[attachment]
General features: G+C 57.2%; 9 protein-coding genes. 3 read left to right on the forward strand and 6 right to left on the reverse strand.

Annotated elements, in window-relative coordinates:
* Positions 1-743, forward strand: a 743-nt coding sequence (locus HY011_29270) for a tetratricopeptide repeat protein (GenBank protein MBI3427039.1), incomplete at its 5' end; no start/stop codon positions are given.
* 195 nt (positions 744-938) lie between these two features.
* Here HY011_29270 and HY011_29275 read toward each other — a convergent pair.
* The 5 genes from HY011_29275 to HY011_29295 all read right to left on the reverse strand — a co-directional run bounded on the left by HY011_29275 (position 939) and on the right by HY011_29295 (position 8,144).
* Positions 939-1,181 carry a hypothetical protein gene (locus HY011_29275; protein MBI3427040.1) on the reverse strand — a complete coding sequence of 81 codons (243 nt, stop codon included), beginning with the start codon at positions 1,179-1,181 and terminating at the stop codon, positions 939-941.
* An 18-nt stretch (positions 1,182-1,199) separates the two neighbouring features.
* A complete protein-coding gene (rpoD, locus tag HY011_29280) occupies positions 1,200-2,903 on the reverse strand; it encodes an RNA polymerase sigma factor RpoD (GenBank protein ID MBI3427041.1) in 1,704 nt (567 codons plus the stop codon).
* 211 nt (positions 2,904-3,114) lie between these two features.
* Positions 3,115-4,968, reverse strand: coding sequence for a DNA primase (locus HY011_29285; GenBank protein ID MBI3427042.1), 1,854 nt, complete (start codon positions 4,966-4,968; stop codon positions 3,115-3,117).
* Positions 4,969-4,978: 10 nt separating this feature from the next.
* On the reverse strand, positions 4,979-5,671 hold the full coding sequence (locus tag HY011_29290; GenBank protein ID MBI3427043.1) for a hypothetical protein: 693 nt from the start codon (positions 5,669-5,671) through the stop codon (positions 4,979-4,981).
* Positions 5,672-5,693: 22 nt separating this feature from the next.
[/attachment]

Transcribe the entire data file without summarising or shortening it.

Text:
General features: G+C 57.2%; 9 protein-coding genes. 3 read left to right on the forward strand and 6 right to left on the reverse strand.

Annotated elements, in window-relative coordinates:
* Positions 1-743, forward strand: a 743-nt coding sequence (locus HY011_29270) for a tetratricopeptide repeat protein (GenBank protein MBI3427039.1), incomplete at its 5' end; no start/stop codon positions are given.
* 195 nt (positions 744-938) lie between these two features.
* Here HY011_29270 and HY011_29275 read toward each other — a convergent pair.
* The 5 genes from HY011_29275 to HY011_29295 all read right to left on the reverse strand — a co-directional run bounded on the left by HY011_29275 (position 939) and on the right by HY011_29295 (position 8,144).
* Positions 939-1,181 carry a hypothetical protein gene (locus HY011_29275; protein MBI3427040.1) on the reverse strand — a complete coding sequence of 81 codons (243 nt, stop codon included), beginning with the start codon at positions 1,179-1,181 and terminating at the stop codon, positions 939-941.
* An 18-nt stretch (positions 1,182-1,199) separates the two neighbouring features.
* A complete protein-coding gene (rpoD, locus tag HY011_29280) occupies positions 1,200-2,903 on the reverse strand; it encodes an RNA polymerase sigma factor RpoD (GenBank protein ID MBI3427041.1) in 1,704 nt (567 codons plus the stop codon).
* 211 nt (positions 2,904-3,114) lie between these two features.
* Positions 3,115-4,968, reverse strand: coding sequence for a DNA primase (locus HY011_29285; GenBank protein ID MBI3427042.1), 1,854 nt, complete (start codon positions 4,966-4,968; stop codon positions 3,115-3,117).
* Positions 4,969-4,978: 10 nt separating this feature from the next.
* On the reverse strand, positions 4,979-5,671 hold the full coding sequence (locus tag HY011_29290; GenBank protein ID MBI3427043.1) for a hypothetical protein: 693 nt from the start codon (positions 5,669-5,671) through the stop codon (positions 4,979-4,981).
* Positions 5,672-5,693: 22 nt separating this feature from the next.